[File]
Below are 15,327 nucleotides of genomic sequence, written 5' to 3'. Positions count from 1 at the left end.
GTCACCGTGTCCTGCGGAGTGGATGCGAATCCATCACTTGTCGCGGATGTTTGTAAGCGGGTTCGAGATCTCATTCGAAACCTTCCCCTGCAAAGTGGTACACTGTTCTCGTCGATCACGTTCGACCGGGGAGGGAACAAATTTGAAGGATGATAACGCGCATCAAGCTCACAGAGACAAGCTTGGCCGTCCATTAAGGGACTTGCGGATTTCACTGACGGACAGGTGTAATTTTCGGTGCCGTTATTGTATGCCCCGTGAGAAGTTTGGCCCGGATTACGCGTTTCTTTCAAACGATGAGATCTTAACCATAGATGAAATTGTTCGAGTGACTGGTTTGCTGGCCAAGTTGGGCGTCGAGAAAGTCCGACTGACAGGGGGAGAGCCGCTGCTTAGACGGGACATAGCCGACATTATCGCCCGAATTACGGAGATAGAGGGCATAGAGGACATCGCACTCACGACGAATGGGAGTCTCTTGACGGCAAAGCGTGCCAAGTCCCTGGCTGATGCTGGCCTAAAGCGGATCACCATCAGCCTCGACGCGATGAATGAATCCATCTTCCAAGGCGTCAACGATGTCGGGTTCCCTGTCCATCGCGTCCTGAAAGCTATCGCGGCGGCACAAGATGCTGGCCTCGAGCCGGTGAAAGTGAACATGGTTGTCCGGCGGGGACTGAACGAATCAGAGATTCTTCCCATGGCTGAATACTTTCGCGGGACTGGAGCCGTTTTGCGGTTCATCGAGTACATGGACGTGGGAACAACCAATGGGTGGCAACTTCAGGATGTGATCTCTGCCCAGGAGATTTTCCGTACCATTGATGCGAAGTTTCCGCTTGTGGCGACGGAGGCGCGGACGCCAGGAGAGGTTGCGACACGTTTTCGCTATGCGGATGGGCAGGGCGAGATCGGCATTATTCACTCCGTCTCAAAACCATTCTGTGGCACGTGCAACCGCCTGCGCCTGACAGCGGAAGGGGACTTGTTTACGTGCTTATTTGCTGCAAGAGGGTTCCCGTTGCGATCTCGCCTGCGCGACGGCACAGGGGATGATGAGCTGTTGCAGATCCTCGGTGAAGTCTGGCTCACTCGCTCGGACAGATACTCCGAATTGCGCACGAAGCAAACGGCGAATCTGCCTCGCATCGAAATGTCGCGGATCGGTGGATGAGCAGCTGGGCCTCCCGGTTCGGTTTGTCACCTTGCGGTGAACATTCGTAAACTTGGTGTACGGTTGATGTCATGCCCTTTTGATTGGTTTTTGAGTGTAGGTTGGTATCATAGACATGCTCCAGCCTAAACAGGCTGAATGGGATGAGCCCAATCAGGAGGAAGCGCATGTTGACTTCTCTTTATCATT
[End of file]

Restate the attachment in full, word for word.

Below are 15,327 nucleotides of genomic sequence, written 5' to 3'. Positions count from 1 at the left end.
GTCACCGTGTCCTGCGGAGTGGATGCGAATCCATCACTTGTCGCGGATGTTTGTAAGCGGGTTCGAGATCTCATTCGAAACCTTCCCCTGCAAAGTGGTACACTGTTCTCGTCGATCACGTTCGACCGGGGAGGGAACAAATTTGAAGGATGATAACGCGCATCAAGCTCACAGAGACAAGCTTGGCCGTCCATTAAGGGACTTGCGGATTTCACTGACGGACAGGTGTAATTTTCGGTGCCGTTATTGTATGCCCCGTGAGAAGTTTGGCCCGGATTACGCGTTTCTTTCAAACGATGAGATCTTAACCATAGATGAAATTGTTCGAGTGACTGGTTTGCTGGCCAAGTTGGGCGTCGAGAAAGTCCGACTGACAGGGGGAGAGCCGCTGCTTAGACGGGACATAGCCGACATTATCGCCCGAATTACGGAGATAGAGGGCATAGAGGACATCGCACTCACGACGAATGGGAGTCTCTTGACGGCAAAGCGTGCCAAGTCCCTGGCTGATGCTGGCCTAAAGCGGATCACCATCAGCCTCGACGCGATGAATGAATCCATCTTCCAAGGCGTCAACGATGTCGGGTTCCCTGTCCATCGCGTCCTGAAAGCTATCGCGGCGGCACAAGATGCTGGCCTCGAGCCGGTGAAAGTGAACATGGTTGTCCGGCGGGGACTGAACGAATCAGAGATTCTTCCCATGGCTGAATACTTTCGCGGGACTGGAGCCGTTTTGCGGTTCATCGAGTACATGGACGTGGGAACAACCAATGGGTGGCAACTTCAGGATGTGATCTCTGCCCAGGAGATTTTCCGTACCATTGATGCGAAGTTTCCGCTTGTGGCGACGGAGGCGCGGACGCCAGGAGAGGTTGCGACACGTTTTCGCTATGCGGATGGGCAGGGCGAGATCGGCATTATTCACTCCGTCTCAAAACCATTCTGTGGCACGTGCAACCGCCTGCGCCTGACAGCGGAAGGGGACTTGTTTACGTGCTTATTTGCTGCAAGAGGGTTCCCGTTGCGATCTCGCCTGCGCGACGGCACAGGGGATGATGAGCTGTTGCAGATCCTCGGTGAAGTCTGGCTCACTCGCTCGGACAGATACTCCGAATTGCGCACGAAGCAAACGGCGAATCTGCCTCGCATCGAAATGTCGCGGATCGGTGGATGAGCAGCTGGGCCTCCCGGTTCGGTTTGTCACCTTGCGGTGAACATTCGTAAACTTGGTGTACGGTTGATGTCATGCCCTTTTGATTGGTTTTTGAGTGTAGGTTGGTATCATAGACATGCTCCAGCCTAAACAGGCTGAATGGGATGAGCCCAATCAGGAGGAAGCGCATGTTGACTTCTCTTTATCATT